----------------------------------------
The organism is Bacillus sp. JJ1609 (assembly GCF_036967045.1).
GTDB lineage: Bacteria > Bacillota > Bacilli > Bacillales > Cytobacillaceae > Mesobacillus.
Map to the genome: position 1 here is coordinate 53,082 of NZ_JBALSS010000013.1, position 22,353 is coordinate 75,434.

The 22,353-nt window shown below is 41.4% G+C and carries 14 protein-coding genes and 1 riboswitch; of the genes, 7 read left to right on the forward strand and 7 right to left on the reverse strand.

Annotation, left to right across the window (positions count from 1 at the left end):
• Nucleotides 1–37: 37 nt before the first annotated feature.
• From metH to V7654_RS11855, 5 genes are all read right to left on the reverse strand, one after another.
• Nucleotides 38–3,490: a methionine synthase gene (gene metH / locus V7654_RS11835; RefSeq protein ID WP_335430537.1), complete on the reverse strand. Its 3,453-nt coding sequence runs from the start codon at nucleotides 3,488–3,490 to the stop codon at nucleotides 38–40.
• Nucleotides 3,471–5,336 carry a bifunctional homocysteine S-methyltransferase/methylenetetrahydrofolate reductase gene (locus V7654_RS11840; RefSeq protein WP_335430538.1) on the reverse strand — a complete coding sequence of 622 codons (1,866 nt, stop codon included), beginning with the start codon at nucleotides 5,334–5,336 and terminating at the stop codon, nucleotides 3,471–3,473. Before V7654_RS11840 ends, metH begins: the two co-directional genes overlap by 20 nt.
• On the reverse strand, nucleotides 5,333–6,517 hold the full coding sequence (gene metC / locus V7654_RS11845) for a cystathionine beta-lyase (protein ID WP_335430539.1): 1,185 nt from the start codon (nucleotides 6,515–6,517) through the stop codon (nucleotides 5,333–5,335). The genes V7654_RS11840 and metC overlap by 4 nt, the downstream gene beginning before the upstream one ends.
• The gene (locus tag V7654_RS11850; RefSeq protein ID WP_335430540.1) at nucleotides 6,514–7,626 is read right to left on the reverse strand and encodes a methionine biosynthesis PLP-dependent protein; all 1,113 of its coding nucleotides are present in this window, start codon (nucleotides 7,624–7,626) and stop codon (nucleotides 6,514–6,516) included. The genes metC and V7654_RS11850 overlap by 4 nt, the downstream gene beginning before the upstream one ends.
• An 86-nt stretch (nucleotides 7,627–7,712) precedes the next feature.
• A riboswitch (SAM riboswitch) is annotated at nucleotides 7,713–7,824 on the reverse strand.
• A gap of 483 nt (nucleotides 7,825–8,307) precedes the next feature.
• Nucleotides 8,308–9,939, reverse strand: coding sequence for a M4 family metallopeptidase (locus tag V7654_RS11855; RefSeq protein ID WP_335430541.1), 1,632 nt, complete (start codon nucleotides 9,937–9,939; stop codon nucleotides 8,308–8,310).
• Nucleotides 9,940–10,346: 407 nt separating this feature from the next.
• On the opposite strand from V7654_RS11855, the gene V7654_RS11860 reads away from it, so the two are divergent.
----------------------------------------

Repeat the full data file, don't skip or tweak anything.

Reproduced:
The organism is Bacillus sp. JJ1609 (assembly GCF_036967045.1).
GTDB lineage: Bacteria > Bacillota > Bacilli > Bacillales > Cytobacillaceae > Mesobacillus.
Map to the genome: position 1 here is coordinate 53,082 of NZ_JBALSS010000013.1, position 22,353 is coordinate 75,434.

The 22,353-nt window shown below is 41.4% G+C and carries 14 protein-coding genes and 1 riboswitch; of the genes, 7 read left to right on the forward strand and 7 right to left on the reverse strand.

Annotation, left to right across the window (positions count from 1 at the left end):
• Nucleotides 1–37: 37 nt before the first annotated feature.
• From metH to V7654_RS11855, 5 genes are all read right to left on the reverse strand, one after another.
• Nucleotides 38–3,490: a methionine synthase gene (gene metH / locus V7654_RS11835; RefSeq protein ID WP_335430537.1), complete on the reverse strand. Its 3,453-nt coding sequence runs from the start codon at nucleotides 3,488–3,490 to the stop codon at nucleotides 38–40.
• Nucleotides 3,471–5,336 carry a bifunctional homocysteine S-methyltransferase/methylenetetrahydrofolate reductase gene (locus V7654_RS11840; RefSeq protein WP_335430538.1) on the reverse strand — a complete coding sequence of 622 codons (1,866 nt, stop codon included), beginning with the start codon at nucleotides 5,334–5,336 and terminating at the stop codon, nucleotides 3,471–3,473. Before V7654_RS11840 ends, metH begins: the two co-directional genes overlap by 20 nt.
• On the reverse strand, nucleotides 5,333–6,517 hold the full coding sequence (gene metC / locus V7654_RS11845) for a cystathionine beta-lyase (protein ID WP_335430539.1): 1,185 nt from the start codon (nucleotides 6,515–6,517) through the stop codon (nucleotides 5,333–5,335). The genes V7654_RS11840 and metC overlap by 4 nt, the downstream gene beginning before the upstream one ends.
• The gene (locus tag V7654_RS11850; RefSeq protein ID WP_335430540.1) at nucleotides 6,514–7,626 is read right to left on the reverse strand and encodes a methionine biosynthesis PLP-dependent protein; all 1,113 of its coding nucleotides are present in this window, start codon (nucleotides 7,624–7,626) and stop codon (nucleotides 6,514–6,516) included. The genes metC and V7654_RS11850 overlap by 4 nt, the downstream gene beginning before the upstream one ends.
• An 86-nt stretch (nucleotides 7,627–7,712) precedes the next feature.
• A riboswitch (SAM riboswitch) is annotated at nucleotides 7,713–7,824 on the reverse strand.
• A gap of 483 nt (nucleotides 7,825–8,307) precedes the next feature.
• Nucleotides 8,308–9,939, reverse strand: coding sequence for a M4 family metallopeptidase (locus tag V7654_RS11855; RefSeq protein ID WP_335430541.1), 1,632 nt, complete (start codon nucleotides 9,937–9,939; stop codon nucleotides 8,308–8,310).
• Nucleotides 9,940–10,346: 407 nt separating this feature from the next.
• On the opposite strand from V7654_RS11855, the gene V7654_RS11860 reads away from it, so the two are divergent.